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Full text of "Handbook Of Chemical Engineering - I"

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3 then jigged principally for the object of separating class (2), flat coal ices from classes (3) and (5), bone and pure slate with coal faces.   The 3 mode of operating over the old way by straight jigging yield an increased u£u. up to nearly 20 per cent.
1 Anthracite Separator.—Figure 4 stows the centrifugal spiral separator
for anthracite coal. In this design there are three receiving divisions or chutes at the top. By centrifugal force and greater ease in sliding the clean coal rides to the upper edge of the inner spirals and drops into the large outer spirals, being discharged at the bottom. The inner or slate spirals can be arranged so as to give two products. The surface of the slate spirals are arranged with deflecting elements to assist in the separation. A capacity from 5 to 10 tons an hour is claimed for these devices.
Separation by Decrepitation Followed by Screening.—Minerals like calcite, fluorite and barite which decrepitate on heating may be separated from gangue by roasting folio wed by screening. Decortication and Separation of Fibers.—By decortication is meant the removal of a coat and since in the preparation of vegetable fibers the cortex must be removed at some stage of the operation, this term has taken on the additional definition of mechanically cleaning fibers.
The cortex of flax is its valuable part and consists of a layer of fibers surrounding a woody core or center. Ramie consists of bundles of fibers held together by a very sticky gum and enclosed by cortex. In preparing flax it is passed through a series of corrugated or toothed rolls, the corrugations or teeth meshing more or less with one another. This breaks up the woody core without materially injuring the fibers and upon passing the flax through a threshing or scutching machine the woody core is removed. Preparatory to pasage through the breaking rolls the flax undergoes a fermentation process to open up the bundles of fibers composing an outer layer of the stems.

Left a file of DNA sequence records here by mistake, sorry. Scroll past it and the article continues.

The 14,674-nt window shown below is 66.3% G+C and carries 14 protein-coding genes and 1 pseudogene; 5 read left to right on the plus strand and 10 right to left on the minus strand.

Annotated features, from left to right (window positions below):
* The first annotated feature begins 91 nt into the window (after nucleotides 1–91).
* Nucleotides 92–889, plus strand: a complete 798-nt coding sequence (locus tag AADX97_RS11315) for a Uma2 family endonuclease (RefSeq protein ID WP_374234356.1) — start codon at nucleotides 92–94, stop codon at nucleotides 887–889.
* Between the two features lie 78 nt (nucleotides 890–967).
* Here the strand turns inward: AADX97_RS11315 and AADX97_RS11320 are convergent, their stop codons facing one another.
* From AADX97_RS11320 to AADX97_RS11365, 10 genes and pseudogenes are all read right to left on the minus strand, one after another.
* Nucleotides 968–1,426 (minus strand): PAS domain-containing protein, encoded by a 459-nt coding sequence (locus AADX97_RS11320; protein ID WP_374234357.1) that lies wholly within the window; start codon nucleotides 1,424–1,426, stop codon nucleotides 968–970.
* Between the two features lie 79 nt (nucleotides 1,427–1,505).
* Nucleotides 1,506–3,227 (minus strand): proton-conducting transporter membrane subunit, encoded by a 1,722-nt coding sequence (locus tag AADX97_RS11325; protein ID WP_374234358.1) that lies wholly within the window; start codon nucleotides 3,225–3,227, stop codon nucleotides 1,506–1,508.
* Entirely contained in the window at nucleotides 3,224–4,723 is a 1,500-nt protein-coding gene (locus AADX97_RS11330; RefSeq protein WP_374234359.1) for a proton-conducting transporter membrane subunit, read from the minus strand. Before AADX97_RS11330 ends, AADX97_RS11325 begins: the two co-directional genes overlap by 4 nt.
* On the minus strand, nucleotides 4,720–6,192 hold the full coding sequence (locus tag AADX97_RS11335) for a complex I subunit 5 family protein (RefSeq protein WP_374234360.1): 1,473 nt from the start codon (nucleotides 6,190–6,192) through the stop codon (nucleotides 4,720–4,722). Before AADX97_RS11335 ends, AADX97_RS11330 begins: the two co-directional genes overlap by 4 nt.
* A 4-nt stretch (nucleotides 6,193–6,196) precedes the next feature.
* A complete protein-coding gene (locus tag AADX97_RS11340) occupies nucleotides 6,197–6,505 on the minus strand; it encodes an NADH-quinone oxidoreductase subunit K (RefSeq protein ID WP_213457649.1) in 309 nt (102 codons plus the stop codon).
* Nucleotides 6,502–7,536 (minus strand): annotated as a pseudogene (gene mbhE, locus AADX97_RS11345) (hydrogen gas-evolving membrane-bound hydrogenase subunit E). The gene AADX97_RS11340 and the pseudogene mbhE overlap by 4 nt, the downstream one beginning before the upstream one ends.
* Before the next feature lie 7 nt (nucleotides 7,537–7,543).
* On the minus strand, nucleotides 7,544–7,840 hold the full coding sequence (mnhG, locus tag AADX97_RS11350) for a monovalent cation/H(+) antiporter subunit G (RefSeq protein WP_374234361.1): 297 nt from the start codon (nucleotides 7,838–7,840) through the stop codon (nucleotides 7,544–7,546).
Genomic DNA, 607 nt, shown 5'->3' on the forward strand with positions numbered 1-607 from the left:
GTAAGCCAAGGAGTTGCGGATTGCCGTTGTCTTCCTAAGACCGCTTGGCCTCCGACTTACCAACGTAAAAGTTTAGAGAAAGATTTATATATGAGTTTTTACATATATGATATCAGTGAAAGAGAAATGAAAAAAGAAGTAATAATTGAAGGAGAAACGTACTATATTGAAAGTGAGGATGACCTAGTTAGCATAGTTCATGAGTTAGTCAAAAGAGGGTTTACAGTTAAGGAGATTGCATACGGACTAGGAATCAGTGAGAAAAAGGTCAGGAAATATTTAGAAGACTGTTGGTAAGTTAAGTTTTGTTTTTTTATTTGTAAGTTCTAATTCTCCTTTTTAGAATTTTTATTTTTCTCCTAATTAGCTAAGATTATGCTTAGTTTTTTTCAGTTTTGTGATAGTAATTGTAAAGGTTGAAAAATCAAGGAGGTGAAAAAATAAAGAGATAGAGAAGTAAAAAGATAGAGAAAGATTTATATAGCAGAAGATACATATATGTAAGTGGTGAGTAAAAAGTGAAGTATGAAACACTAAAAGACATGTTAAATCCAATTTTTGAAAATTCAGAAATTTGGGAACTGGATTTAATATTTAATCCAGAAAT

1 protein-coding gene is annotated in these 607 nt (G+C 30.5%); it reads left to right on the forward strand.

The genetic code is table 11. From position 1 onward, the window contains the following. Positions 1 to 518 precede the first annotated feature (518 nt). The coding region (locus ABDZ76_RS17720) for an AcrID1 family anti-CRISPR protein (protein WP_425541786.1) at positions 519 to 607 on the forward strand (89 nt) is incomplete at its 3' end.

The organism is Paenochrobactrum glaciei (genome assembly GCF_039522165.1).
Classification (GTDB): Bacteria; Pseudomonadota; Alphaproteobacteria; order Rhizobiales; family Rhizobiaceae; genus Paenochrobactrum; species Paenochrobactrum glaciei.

The cortex of ramie can, though without much success, be removed by passing it through a beating engine with revolving beater arms. The ramie comes under the influence of the beaters as it passes over a fixed shoe. The action of the machine loosens some of the sticky binding gum but not all of it. Ramie while it is a very strong fiber, the strongest there is in tension, tends to break if bent sharply and the
FIG. 4.—Centrifugal separator for anthracite.